Food security — and the last word on why genetically modified seeds are a Bad Idea

This recent blog post by Rob Hopkins seems to me to be the last word on why genetically modified seeds are a Bad Idea, and how food security can be achieved through different means.

http://transitionculture.org/2010/03/10/why-gm-has-no-place-in-a-world-in-transition/

Arguments against GM is ok are:

  1. Claims that “There is zero evidence that genetically modified foods pose a health risk ” are not proven. And given that we once thought there was ‘zero risk’ from cigarettes and the internal combustion engine, isn’t it about time we learned to err on the side of caution?
  2. GM leads to the increasing corporate control of agriculture — Monsanto and other bio-tech corporations did not start genetically modifying seeds in order to feed the world, they did it in order to privatise genetic information, to hold patents for the very stuff of life.
  3. A recent scientific report is “dismissive of GM, arguing instead that the future of agriculture lies in “agro-ecological methods” and small scale farming. It argues for changing patterns of consumption so that farming doesn’t rely on oil and mined water. “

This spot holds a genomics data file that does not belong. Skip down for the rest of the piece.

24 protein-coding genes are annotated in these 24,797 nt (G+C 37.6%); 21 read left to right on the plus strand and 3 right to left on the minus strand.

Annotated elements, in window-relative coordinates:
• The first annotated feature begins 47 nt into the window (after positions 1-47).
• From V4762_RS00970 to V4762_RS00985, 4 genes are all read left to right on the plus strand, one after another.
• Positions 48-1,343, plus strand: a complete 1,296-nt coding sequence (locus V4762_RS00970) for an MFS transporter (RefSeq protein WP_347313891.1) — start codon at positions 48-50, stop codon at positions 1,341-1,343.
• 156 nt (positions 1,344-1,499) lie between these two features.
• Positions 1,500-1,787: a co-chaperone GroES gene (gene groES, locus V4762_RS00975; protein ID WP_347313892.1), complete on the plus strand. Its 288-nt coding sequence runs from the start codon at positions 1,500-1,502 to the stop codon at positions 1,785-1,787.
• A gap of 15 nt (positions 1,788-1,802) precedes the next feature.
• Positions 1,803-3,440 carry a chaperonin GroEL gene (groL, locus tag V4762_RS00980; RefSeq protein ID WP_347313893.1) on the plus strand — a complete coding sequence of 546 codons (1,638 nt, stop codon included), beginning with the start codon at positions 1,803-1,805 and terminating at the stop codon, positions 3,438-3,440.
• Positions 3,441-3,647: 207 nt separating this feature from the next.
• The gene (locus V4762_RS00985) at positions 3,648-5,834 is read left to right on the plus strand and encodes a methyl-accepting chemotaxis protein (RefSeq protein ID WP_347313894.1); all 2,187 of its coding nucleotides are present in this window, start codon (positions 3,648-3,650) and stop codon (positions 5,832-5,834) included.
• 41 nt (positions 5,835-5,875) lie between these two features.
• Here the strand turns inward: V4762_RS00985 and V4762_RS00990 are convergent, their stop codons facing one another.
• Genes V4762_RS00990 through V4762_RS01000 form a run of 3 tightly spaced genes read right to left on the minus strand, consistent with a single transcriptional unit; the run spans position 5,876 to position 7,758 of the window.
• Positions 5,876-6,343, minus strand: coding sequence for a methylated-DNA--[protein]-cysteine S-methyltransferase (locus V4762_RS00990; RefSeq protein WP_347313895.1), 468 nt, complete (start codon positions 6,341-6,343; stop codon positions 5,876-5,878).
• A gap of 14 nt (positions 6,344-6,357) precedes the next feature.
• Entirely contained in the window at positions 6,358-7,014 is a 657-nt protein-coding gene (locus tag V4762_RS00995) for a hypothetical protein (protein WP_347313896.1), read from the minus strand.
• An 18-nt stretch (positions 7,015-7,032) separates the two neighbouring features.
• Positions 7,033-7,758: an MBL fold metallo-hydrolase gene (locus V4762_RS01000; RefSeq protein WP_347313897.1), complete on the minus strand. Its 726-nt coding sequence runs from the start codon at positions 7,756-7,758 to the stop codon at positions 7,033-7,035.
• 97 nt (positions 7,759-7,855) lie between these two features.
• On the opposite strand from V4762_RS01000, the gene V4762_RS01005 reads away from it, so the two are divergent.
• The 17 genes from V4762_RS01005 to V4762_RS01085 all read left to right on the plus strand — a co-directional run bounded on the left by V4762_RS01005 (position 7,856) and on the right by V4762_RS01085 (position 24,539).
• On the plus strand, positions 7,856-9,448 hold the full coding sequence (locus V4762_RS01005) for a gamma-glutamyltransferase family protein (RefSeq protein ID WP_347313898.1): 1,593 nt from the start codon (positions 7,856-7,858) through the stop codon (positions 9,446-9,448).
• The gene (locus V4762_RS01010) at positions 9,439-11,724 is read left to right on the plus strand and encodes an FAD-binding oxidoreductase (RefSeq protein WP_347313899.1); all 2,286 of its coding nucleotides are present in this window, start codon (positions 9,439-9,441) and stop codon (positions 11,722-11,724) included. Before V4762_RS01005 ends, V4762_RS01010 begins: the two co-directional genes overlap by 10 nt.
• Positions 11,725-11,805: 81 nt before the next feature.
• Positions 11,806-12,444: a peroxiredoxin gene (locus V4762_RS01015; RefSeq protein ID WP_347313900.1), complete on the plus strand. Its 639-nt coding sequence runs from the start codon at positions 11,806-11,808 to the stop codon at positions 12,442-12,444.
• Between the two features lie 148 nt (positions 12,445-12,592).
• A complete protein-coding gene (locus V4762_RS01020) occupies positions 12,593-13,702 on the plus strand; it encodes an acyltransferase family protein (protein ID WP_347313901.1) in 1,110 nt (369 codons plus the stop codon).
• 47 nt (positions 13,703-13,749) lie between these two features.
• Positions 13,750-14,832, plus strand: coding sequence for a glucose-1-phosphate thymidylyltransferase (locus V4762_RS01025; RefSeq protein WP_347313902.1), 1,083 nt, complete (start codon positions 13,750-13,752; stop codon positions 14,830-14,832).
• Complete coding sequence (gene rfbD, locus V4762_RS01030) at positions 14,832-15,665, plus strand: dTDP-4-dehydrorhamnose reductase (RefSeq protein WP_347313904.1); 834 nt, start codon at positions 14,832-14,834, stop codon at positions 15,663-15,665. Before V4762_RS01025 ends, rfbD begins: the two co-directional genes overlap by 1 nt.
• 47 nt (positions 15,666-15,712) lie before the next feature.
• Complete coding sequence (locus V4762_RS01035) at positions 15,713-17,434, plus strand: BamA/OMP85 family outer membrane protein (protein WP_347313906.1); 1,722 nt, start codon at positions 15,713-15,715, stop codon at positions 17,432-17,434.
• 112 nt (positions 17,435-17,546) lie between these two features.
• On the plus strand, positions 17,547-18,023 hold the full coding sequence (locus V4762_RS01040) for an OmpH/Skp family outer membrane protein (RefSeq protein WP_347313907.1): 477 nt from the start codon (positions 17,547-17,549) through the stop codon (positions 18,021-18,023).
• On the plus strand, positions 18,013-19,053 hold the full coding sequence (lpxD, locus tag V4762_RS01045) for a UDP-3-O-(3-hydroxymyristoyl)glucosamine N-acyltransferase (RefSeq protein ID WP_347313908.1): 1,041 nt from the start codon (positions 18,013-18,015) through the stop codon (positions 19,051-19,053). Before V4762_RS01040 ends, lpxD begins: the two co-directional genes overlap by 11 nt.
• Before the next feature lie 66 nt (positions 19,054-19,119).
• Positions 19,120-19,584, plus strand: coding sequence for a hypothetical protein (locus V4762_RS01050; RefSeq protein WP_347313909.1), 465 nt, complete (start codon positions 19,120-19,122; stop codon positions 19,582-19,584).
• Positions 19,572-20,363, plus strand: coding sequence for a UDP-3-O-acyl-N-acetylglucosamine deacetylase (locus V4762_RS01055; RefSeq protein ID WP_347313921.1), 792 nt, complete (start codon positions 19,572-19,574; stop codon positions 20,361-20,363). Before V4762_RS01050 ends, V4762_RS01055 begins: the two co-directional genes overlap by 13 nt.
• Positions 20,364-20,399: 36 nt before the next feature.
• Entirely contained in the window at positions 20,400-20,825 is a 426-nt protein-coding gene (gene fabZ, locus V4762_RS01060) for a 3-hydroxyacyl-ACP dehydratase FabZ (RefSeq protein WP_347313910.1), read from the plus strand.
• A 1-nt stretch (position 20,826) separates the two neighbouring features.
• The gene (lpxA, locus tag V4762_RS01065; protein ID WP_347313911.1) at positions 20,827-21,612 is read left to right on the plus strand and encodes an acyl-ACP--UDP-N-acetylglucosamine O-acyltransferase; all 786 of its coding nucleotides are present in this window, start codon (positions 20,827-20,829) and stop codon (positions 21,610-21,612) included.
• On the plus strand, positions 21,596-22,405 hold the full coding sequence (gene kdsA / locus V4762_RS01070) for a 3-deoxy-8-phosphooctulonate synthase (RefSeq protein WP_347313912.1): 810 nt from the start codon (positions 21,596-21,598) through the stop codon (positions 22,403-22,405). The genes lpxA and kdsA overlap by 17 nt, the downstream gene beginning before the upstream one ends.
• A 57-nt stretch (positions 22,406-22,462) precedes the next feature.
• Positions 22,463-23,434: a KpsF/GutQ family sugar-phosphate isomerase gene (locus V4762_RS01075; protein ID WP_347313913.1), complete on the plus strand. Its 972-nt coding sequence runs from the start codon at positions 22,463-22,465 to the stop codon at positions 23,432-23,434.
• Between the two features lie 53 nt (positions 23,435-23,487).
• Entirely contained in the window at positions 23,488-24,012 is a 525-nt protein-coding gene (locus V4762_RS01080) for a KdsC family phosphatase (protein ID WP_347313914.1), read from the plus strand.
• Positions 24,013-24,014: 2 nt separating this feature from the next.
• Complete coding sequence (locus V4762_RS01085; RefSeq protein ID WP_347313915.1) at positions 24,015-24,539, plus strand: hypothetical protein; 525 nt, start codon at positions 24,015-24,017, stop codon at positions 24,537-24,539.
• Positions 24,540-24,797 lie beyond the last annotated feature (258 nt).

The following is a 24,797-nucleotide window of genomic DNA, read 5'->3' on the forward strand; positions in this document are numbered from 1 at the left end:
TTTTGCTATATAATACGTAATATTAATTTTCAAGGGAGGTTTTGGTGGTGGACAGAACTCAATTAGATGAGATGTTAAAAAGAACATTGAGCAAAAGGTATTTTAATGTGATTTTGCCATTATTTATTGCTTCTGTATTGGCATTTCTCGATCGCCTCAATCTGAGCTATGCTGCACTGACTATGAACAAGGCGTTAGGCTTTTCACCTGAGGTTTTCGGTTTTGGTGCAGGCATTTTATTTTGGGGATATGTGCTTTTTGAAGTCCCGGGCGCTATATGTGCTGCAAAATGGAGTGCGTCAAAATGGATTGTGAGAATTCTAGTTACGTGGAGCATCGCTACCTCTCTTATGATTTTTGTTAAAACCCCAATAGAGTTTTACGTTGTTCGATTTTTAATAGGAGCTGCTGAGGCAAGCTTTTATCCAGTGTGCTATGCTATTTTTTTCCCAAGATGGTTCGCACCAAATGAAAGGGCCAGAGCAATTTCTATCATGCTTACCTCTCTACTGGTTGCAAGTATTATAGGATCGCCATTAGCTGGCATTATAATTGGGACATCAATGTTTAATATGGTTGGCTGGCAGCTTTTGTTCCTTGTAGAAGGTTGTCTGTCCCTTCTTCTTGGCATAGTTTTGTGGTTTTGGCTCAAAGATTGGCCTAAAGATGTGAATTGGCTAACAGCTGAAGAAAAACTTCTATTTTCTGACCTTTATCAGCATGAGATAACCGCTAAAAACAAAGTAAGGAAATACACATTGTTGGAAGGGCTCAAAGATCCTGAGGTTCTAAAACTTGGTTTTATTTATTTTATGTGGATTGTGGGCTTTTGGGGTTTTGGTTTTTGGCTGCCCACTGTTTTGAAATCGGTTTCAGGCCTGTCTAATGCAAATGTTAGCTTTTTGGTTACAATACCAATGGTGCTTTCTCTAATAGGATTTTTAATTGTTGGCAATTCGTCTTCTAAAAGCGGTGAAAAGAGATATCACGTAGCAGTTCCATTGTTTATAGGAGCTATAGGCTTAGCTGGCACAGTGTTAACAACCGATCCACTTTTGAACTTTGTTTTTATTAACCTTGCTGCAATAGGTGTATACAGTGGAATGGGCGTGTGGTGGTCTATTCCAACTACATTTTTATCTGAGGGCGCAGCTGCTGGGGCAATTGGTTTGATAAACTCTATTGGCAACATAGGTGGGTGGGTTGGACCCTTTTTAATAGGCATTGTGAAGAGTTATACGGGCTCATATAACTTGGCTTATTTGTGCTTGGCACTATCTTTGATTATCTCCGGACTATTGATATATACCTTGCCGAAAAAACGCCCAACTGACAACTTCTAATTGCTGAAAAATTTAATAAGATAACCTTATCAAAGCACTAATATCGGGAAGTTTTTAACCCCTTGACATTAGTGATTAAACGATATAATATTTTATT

4. Organic farming is better for climate change than GM — “soils under organic management have 28% higher levels of carbon than conventionally farmed soils in Northern Europe.”
  5. GM seeds create a culture of dependency — “Drug dealers often work by creating a dependency that they can then serve, initially appearing generous, their true intentions and motivation becoming clear only over time. … US farmers buying Monsanto’s Roundup Ready 2 Soybean seeds in 2010 will be paying 42% more for those seeds than last year. Between 1975 and 1996, the cost of non-GM cotton seeds doubled, the cost of GM seeds rose from $73 to $589.”

And then he describes what a low carbon farming system would look like.

Great stuff!

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